Stratford's King Edward Park has become home to a rare white pīwakawaka, thrilling local birdwatchers and photographers.

The bird was first featured in the Stratford Press in April, after Jim Gould spotted it during his daily walk. He shared his photos on social media and with Stratford Press readers and soon lots of people headed to the park to try and spot the rare bird.

Known for its friendly 'cheet cheet' call and energetic flying antics, the pīwakawaka, or fantail, is one of the most common and widely distributed native birds on the New Zealand mainland.

King Edward Park is becoming a location for many keen photographers keen to capture a photo of the rare bird. Photo / Vicki Zieltjes
King Edward Park is becoming a location for many keen photographers keen to capture a photo of the rare bird. Photo / Vicki Zieltjes

"A white fantail, however, that's not so common at all."

Advertisement

Keen birdwatcher Barry Hartley says while all-white fantails aren't unheard of, they are uncommon.

"So rare, in fact, I don't know much about them!"

White birds of any breed are generally rare, he says, and they don't always do well in the wild.

"They are prone to predation, as they tend to stand out."

Subscribe to Premium

He is pleased to hear one was making its home in the region and says patience, along with a bit of luck, would be needed for anyone looking for it.

"They move a lot throughout the day for feeding, so while they have a set area, that area can be quite extensive."

The white fantail has made its home in Stratford. Photo / Vicki Zieltjes
The white fantail has made its home in Stratford. Photo / Vicki Zieltjes

Peter Fryer, Birds NZ regional representative for Taranaki, says a white fantail is a rare sight.

"As to how many of them there are, my best guess would be perhaps 1:100,000, but that is only a guess."

Advertisement

One was also sighted just north of Auckland a few years ago, he says.

"Interestingly, recently I have also been sent a photo of a black morph fantail. There is also one of those in Auckland. Black fantail are a colour morph of the South Island and there are a few around Wellington."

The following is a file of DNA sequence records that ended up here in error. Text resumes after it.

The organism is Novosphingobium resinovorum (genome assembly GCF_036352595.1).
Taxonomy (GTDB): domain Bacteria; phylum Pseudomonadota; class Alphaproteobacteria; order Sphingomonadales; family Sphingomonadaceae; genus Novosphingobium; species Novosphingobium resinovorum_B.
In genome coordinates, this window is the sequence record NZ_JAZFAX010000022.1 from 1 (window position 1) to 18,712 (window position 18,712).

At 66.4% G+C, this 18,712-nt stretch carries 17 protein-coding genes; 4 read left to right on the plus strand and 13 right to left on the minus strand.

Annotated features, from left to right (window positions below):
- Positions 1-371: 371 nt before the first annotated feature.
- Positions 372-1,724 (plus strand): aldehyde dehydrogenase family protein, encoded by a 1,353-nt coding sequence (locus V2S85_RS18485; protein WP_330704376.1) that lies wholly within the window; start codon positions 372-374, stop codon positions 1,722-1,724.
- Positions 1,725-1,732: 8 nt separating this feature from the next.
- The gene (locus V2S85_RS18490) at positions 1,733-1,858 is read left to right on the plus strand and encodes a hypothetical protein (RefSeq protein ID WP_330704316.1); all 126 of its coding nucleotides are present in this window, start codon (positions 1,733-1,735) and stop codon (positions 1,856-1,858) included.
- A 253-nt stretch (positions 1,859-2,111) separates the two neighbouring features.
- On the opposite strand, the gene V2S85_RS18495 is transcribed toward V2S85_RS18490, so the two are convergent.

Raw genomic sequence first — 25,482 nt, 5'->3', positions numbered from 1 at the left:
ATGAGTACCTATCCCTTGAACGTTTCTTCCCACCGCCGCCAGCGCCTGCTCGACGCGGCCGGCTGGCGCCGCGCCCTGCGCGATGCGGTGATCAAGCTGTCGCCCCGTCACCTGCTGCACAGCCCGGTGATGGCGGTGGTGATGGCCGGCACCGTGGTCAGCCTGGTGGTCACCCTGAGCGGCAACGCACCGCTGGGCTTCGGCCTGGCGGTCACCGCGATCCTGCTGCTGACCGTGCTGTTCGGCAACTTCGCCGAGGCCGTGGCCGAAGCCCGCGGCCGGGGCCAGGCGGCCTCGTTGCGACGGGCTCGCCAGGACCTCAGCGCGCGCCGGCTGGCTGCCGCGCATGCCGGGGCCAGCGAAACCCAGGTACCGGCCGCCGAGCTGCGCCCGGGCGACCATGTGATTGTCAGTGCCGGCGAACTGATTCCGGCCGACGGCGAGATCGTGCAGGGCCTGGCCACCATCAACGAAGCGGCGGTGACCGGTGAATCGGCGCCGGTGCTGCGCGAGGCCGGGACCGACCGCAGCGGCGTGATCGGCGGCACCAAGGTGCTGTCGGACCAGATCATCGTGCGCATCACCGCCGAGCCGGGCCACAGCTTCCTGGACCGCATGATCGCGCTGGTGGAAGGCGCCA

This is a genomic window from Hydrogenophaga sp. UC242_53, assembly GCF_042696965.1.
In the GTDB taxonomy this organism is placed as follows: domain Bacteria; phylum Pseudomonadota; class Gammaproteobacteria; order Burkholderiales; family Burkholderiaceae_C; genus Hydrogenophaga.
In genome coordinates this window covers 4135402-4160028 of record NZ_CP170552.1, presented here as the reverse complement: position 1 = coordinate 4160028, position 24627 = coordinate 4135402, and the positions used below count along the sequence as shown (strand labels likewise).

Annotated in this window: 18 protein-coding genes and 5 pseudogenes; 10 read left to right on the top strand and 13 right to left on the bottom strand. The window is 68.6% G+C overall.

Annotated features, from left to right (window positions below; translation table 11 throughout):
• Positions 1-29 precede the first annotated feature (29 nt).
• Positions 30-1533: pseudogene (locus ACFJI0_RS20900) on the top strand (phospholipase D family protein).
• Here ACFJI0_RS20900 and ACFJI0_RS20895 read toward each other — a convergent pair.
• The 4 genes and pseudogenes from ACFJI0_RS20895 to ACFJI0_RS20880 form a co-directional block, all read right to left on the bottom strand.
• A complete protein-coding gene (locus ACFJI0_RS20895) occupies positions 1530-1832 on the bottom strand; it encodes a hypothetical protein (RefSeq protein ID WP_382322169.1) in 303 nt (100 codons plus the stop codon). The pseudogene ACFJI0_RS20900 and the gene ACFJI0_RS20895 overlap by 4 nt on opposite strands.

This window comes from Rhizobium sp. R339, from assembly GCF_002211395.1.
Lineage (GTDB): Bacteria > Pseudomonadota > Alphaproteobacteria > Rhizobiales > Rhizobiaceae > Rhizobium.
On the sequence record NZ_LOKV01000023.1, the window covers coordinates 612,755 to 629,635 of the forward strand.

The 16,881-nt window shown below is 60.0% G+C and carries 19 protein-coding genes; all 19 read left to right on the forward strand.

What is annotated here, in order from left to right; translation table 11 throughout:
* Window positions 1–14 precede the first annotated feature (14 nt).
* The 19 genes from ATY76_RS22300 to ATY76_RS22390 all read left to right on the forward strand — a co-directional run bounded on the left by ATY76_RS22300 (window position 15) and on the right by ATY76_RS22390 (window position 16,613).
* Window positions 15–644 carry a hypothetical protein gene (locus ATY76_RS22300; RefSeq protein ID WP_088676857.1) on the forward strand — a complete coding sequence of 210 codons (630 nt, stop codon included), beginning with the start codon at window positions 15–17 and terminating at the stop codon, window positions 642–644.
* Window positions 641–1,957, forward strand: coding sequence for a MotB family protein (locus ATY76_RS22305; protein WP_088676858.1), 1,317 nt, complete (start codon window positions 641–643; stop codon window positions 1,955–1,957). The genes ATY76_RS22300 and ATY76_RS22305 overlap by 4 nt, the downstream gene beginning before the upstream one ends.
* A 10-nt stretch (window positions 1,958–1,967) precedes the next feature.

Looking at photos of the fantail in Stratford, Peter says the fact it has black eyes means it isn't an albino bird, but rather leucistic, which means a partial not full loss of pigmentation.

Fantails normally roost together at night, he says.

"But this one might be getting shunned by its fellows because it looks different. Just like some humans, I suppose, they tend to pick on things that look different to them."

When it comes to people wanting to see the white fantail, Peter urges caution.

"Keep your distance. We are all good at social distancing now, so use those skills. The welfare of the bird is foremost, so enjoy seeing it, but don't crowd it. Please let it get on with its life."

Keen photographer Vicki Zieltjes has, like many others, headed to the park a few times in the hope of seeing the bird.

She captured her stunning shots on her Canon EOS 6D using a 150-600mm lens.

"I had the setting on auto ISO on continuous drive."

The trick, she says, was a combination of making sure she kept the sun behind her so the bird was in the best light, along with plenty of patience.